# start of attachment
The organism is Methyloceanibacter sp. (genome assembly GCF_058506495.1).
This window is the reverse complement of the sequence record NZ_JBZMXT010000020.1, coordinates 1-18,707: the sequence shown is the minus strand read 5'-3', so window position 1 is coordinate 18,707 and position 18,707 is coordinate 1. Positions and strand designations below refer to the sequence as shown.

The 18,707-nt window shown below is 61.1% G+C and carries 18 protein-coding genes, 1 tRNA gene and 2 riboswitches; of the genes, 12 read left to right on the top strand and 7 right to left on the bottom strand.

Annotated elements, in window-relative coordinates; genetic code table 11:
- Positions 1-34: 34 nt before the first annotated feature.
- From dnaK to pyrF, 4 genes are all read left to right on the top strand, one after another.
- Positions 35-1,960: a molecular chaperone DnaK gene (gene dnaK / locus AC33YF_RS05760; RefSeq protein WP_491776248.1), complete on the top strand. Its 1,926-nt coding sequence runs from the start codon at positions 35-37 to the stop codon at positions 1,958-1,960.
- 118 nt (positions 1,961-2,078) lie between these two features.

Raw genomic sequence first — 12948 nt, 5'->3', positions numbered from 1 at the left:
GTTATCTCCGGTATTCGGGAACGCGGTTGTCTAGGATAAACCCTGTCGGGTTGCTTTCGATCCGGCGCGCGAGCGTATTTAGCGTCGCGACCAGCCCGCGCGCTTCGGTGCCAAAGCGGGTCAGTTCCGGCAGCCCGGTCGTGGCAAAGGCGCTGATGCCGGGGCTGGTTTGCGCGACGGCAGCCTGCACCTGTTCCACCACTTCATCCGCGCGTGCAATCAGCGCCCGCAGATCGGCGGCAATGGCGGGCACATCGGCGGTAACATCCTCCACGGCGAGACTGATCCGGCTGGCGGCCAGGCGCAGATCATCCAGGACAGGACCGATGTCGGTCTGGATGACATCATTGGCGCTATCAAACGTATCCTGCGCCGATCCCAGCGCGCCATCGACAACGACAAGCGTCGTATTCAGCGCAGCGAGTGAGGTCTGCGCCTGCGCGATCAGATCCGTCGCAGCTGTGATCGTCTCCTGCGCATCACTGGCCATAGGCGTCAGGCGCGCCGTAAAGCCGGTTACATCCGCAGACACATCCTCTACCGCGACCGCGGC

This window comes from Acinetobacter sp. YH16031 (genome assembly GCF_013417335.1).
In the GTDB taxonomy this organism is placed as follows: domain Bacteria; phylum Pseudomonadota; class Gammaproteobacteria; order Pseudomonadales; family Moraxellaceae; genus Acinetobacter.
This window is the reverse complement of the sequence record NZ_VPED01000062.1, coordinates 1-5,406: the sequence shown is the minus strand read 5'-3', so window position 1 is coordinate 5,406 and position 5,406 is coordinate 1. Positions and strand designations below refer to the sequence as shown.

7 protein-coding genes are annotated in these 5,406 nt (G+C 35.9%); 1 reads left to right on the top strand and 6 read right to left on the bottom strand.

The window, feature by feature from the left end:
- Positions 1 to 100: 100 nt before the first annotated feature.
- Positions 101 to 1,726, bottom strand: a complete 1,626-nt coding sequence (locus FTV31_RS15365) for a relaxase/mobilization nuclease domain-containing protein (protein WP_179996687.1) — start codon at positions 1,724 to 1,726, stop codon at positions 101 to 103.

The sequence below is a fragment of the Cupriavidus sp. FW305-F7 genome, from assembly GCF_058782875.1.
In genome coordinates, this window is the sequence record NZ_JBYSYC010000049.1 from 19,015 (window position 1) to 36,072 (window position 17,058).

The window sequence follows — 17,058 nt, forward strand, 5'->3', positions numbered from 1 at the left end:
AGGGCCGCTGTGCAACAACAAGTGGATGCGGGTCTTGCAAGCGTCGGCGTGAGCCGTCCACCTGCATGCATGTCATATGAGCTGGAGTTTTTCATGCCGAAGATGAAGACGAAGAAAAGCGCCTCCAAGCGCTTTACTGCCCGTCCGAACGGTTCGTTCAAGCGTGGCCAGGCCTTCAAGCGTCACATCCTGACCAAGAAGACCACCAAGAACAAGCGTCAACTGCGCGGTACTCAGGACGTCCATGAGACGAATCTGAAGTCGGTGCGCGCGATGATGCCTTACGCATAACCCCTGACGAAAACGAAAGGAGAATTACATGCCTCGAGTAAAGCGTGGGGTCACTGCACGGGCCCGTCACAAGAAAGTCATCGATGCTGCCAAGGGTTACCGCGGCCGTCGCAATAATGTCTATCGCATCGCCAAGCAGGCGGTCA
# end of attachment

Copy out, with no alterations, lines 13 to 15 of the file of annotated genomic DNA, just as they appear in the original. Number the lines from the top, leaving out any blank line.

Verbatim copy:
This window is the reverse complement of the sequence record NZ_VPED01000062.1, coordinates 1-5,406: the sequence shown is the minus strand read 5'-3', so window position 1 is coordinate 5,406 and position 5,406 is coordinate 1. Positions and strand designations below refer to the sequence as shown.

7 protein-coding genes are annotated in these 5,406 nt (G+C 35.9%); 1 reads left to right on the top strand and 6 read right to left on the bottom strand.

The window, feature by feature from the left end: